Nearly two years after a jury found former Newport-Mesa Unified School District Supt. Jeffrey Hubbard guilty of misappropriating public funds, a state appellate court panel reversed his two felony convictions Tuesday.
Hubbard was convicted in January 2012 of two counts of misappropriating public funds while superintendent of the Beverly Hills Unified School District from July 2003 to June 2006.
The charges stemmed from allegations that Hubbard paid Karen Christiansen, former district director of planning and facilities, an unauthorized bonus and increased car allowance while the two worked for Beverly Hills Unified.
Christiansen's car allowance was boosted from $150 monthly to $500 in 2005. She was also granted a $20,000 stipend in 2006, according to the appellate court panel's 10-page ruling.
However, the three-justice panel from California's 2nd District Court of Appeal agreed with Hubbard's lawyers, who argued that according to state law, as superintendent, he was not "charged with the receipt, safekeeping, transfer or disbursement of public moneys," and overturned his conviction, according to the ruling.
"At trial it was undisputed that both the increased car allowance and the stipend required approval by the district's board of education — Hubbard did not have the legal authority to order them unilaterally," Judge Frances Rothschild wrote in the ruling.
Hubbard had testified that he discussed Christiansen's compensation enhancements with school board members in closed-session meetings.
Throughout the appeals process, Hubbard's lawyers contended that others in Beverly Hills Unified failed to follow proper protocols when Christiansen's compensation was enhanced. They also asserted that emails between Hubbard and school board members would have absolved him, but the court declined to order the district to recover the communication.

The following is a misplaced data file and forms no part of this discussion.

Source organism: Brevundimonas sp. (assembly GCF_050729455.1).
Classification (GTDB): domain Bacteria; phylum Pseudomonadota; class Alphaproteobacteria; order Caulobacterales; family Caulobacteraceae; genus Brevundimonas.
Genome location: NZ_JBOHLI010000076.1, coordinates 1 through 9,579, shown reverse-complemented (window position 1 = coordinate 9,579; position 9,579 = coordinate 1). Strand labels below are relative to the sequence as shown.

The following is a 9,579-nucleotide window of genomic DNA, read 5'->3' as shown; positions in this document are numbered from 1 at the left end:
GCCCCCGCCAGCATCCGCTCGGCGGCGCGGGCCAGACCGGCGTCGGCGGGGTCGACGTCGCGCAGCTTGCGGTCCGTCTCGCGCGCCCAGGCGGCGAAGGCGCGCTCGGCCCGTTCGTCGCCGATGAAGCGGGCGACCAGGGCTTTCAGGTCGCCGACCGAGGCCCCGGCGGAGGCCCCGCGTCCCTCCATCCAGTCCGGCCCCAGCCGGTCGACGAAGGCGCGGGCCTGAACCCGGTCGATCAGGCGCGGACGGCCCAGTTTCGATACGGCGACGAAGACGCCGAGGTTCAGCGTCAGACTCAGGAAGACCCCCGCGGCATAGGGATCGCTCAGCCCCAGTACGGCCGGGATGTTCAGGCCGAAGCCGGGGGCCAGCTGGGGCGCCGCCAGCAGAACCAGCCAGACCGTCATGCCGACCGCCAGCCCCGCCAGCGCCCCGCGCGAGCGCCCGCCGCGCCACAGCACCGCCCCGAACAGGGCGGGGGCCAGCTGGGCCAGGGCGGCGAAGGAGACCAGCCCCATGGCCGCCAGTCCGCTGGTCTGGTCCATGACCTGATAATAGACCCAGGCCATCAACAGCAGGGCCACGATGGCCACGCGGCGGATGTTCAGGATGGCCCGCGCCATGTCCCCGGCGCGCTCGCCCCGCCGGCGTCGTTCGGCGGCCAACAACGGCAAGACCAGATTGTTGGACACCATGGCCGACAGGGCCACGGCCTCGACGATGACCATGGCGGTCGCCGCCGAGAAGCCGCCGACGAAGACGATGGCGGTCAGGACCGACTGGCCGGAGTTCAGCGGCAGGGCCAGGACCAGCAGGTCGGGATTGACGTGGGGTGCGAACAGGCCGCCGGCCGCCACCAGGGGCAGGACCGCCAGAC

The state appellate court panel did not address those specific issues in the decision Tuesday.
Beverly Hills Unified School District officials could not be reached for comment by press time.
Hubbard joined Newport-Mesa after working in Beverly Hills and was fired in 2012, the day after he was convicted in Los Angeles Superior Court.
"He was let go from Newport-Mesa because we were legally required to terminate him," school board President Karen Yelsey said Wednesday.
Since the power to authorize funding increases like bonuses and other allowances rests with the district's board, Yelsey said she was not surprised by the court's decision.
"I personally never thought he should have been charged," she said. "A superintendent isn't responsible for authorizing funds."
After being sentenced in February 2012, Hubbard served four of his 60 days in jail. He was also sentenced to 280 hours of community service and three years' probation and ordered to pay $23,500 in restitution to the school district and a $6,000 fine.
The appellate court vacated all of his penalties. He will get the restitution and fine money back.
Even though Hubbard prevailed in the appeals process, Newport-Mesa Unified is not required to rehire him, said Hillel Chodos, one of the attorneys who represented Hubbard during the appeals process. Hubbard was also represented by Los Angeles attorney Philip Kaufler.
The panel directed the Los Angeles Superior Court to enter an order dismissing all charges against Hubbard, which must be done to completely clear his name, Chodos said.
Prosecutors have until Feb. 9 to seek review of the appellate court panel's decision. If they are denied review, the trial court will dismiss the charges within about two or three months, Chodos said.
"Even though he can demonstrate this was a gross travesty, anyplace he goes he still has a mugshot on the web," he said. "It's tough to get back from that."
Hubbard declined to comment on the court's decision.